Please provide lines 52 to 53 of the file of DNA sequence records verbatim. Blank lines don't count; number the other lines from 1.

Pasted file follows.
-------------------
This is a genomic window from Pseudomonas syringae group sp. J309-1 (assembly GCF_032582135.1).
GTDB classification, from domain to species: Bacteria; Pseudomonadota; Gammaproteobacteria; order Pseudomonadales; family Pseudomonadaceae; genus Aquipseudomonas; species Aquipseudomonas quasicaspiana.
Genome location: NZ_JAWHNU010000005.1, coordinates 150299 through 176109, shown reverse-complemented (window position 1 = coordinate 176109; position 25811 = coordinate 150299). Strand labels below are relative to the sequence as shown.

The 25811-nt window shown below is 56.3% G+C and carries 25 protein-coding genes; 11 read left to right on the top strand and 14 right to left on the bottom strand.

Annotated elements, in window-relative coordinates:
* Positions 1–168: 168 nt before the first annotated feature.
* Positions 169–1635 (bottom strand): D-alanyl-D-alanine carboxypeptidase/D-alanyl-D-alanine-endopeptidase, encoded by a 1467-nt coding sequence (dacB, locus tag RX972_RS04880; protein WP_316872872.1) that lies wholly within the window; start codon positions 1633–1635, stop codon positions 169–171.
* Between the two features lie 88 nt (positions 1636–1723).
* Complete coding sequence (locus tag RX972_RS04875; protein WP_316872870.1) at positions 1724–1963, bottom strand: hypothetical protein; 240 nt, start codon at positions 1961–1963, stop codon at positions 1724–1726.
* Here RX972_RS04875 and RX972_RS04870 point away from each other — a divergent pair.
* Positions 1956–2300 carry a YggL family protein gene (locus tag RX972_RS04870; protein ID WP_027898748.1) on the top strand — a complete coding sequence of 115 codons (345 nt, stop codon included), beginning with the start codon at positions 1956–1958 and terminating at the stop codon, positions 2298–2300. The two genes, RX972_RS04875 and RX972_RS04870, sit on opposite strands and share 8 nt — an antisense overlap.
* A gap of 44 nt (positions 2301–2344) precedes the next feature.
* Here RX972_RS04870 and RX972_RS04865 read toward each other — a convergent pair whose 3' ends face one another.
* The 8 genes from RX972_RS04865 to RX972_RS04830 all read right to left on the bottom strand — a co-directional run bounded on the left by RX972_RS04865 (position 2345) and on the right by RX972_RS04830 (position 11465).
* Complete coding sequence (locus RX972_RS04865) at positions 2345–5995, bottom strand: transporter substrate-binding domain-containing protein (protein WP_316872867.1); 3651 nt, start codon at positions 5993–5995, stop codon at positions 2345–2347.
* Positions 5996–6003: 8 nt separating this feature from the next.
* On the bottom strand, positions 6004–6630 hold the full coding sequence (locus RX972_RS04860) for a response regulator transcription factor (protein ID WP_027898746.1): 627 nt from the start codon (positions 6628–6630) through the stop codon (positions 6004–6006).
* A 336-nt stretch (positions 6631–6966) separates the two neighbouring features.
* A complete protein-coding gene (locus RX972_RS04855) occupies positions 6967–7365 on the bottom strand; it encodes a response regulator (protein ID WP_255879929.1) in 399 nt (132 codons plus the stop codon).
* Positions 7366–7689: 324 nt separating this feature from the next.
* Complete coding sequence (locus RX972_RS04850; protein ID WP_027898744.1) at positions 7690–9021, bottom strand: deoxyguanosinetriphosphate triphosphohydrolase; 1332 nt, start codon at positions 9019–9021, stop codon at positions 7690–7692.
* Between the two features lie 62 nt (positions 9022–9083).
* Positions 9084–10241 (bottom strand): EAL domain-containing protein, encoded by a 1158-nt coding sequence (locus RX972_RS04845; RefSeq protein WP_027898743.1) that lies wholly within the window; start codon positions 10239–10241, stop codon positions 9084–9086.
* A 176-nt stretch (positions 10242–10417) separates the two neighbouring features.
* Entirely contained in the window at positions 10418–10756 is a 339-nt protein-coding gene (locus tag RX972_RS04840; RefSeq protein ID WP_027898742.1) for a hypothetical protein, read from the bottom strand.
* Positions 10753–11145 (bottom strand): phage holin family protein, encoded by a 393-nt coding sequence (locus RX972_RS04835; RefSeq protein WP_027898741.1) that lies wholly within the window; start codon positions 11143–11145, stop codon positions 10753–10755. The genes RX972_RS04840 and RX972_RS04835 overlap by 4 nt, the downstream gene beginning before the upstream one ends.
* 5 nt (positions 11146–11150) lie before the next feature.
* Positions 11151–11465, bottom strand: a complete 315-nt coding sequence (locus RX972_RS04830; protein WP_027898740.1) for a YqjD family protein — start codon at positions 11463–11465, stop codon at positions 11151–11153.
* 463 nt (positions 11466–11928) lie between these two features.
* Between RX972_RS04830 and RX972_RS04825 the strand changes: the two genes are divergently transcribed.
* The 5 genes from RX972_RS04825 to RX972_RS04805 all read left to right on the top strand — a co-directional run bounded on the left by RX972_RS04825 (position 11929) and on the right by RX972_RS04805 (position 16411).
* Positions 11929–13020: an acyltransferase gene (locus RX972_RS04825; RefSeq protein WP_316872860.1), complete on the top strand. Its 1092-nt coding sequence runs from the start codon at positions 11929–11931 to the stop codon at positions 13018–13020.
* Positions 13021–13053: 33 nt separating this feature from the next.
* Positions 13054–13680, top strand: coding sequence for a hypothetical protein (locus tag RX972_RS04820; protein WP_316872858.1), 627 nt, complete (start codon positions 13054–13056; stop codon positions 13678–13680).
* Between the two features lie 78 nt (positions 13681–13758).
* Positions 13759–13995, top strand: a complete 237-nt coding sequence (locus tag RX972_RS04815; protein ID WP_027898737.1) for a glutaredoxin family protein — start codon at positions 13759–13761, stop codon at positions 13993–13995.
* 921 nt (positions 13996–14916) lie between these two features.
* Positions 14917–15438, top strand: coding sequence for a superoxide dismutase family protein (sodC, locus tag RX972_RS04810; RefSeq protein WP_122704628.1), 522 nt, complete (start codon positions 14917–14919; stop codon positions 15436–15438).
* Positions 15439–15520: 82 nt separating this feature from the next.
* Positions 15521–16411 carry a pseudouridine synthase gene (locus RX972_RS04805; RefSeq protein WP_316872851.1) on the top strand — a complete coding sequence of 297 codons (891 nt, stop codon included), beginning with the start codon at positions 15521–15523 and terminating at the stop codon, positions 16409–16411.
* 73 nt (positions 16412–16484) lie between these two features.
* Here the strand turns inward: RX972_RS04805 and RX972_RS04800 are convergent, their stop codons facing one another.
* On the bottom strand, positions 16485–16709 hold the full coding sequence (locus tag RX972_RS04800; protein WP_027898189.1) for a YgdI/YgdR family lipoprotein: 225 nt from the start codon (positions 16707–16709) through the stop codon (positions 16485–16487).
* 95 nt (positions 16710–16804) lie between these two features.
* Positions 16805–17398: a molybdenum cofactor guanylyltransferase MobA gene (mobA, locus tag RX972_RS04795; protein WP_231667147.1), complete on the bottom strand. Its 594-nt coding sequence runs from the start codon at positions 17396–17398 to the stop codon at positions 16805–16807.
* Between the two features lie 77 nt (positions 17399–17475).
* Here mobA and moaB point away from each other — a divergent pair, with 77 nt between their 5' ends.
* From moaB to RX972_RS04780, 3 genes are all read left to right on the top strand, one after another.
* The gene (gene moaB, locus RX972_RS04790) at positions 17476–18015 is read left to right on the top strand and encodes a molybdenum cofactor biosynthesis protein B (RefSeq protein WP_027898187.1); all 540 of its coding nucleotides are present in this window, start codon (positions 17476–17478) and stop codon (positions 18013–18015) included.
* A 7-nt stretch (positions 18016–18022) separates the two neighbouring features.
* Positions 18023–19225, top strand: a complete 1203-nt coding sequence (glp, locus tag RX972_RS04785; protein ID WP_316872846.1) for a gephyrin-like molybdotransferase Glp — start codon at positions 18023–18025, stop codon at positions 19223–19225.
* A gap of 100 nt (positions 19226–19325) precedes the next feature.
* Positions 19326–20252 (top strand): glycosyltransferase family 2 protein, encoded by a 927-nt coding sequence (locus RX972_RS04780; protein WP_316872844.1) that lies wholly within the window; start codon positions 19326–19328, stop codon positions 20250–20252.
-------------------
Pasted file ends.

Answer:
* A gap of 100 nt (positions 19226–19325) precedes the next feature.
* Positions 19326–20252 (top strand): glycosyltransferase family 2 protein, encoded by a 927-nt coding sequence (locus RX972_RS04780; protein WP_316872844.1) that lies wholly within the window; start codon positions 19326–19328, stop codon positions 20250–20252.